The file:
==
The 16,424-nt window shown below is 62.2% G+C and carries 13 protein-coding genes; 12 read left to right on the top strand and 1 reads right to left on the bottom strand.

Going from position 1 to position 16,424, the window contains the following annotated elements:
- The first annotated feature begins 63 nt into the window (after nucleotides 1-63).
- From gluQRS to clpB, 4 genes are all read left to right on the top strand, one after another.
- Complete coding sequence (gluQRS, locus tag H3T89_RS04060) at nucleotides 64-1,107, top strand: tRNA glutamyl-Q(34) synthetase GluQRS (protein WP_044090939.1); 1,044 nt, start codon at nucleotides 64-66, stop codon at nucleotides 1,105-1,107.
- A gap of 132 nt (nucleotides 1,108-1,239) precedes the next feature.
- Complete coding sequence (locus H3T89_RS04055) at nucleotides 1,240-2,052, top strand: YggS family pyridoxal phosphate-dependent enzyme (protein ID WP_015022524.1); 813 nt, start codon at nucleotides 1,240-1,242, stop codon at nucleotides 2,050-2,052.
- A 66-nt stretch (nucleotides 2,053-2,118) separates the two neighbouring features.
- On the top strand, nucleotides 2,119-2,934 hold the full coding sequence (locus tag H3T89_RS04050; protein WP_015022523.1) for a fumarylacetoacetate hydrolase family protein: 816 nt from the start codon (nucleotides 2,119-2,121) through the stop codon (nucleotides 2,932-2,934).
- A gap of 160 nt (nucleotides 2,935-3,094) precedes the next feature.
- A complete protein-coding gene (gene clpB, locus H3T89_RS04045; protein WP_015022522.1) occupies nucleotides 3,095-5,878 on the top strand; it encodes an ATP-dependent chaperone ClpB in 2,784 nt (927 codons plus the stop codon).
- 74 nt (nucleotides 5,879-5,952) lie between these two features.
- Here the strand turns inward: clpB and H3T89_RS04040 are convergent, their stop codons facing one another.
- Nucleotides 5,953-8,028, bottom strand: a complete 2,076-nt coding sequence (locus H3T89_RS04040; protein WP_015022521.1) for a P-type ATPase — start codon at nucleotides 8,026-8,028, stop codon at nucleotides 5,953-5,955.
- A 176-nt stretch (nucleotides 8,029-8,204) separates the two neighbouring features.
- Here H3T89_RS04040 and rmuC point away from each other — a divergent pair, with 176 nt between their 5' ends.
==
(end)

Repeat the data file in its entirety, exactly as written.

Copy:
The 16,424-nt window shown below is 62.2% G+C and carries 13 protein-coding genes; 12 read left to right on the top strand and 1 reads right to left on the bottom strand.

Going from position 1 to position 16,424, the window contains the following annotated elements:
- The first annotated feature begins 63 nt into the window (after nucleotides 1-63).
- From gluQRS to clpB, 4 genes are all read left to right on the top strand, one after another.
- Complete coding sequence (gluQRS, locus tag H3T89_RS04060) at nucleotides 64-1,107, top strand: tRNA glutamyl-Q(34) synthetase GluQRS (protein WP_044090939.1); 1,044 nt, start codon at nucleotides 64-66, stop codon at nucleotides 1,105-1,107.
- A gap of 132 nt (nucleotides 1,108-1,239) precedes the next feature.
- Complete coding sequence (locus H3T89_RS04055) at nucleotides 1,240-2,052, top strand: YggS family pyridoxal phosphate-dependent enzyme (protein ID WP_015022524.1); 813 nt, start codon at nucleotides 1,240-1,242, stop codon at nucleotides 2,050-2,052.
- A 66-nt stretch (nucleotides 2,053-2,118) separates the two neighbouring features.
- On the top strand, nucleotides 2,119-2,934 hold the full coding sequence (locus tag H3T89_RS04050; protein WP_015022523.1) for a fumarylacetoacetate hydrolase family protein: 816 nt from the start codon (nucleotides 2,119-2,121) through the stop codon (nucleotides 2,932-2,934).
- A gap of 160 nt (nucleotides 2,935-3,094) precedes the next feature.
- A complete protein-coding gene (gene clpB, locus H3T89_RS04045; protein WP_015022522.1) occupies nucleotides 3,095-5,878 on the top strand; it encodes an ATP-dependent chaperone ClpB in 2,784 nt (927 codons plus the stop codon).
- 74 nt (nucleotides 5,879-5,952) lie between these two features.
- Here the strand turns inward: clpB and H3T89_RS04040 are convergent, their stop codons facing one another.
- Nucleotides 5,953-8,028, bottom strand: a complete 2,076-nt coding sequence (locus H3T89_RS04040; protein WP_015022521.1) for a P-type ATPase — start codon at nucleotides 8,026-8,028, stop codon at nucleotides 5,953-5,955.
- A 176-nt stretch (nucleotides 8,029-8,204) separates the two neighbouring features.
- Here H3T89_RS04040 and rmuC point away from each other — a divergent pair, with 176 nt between their 5' ends.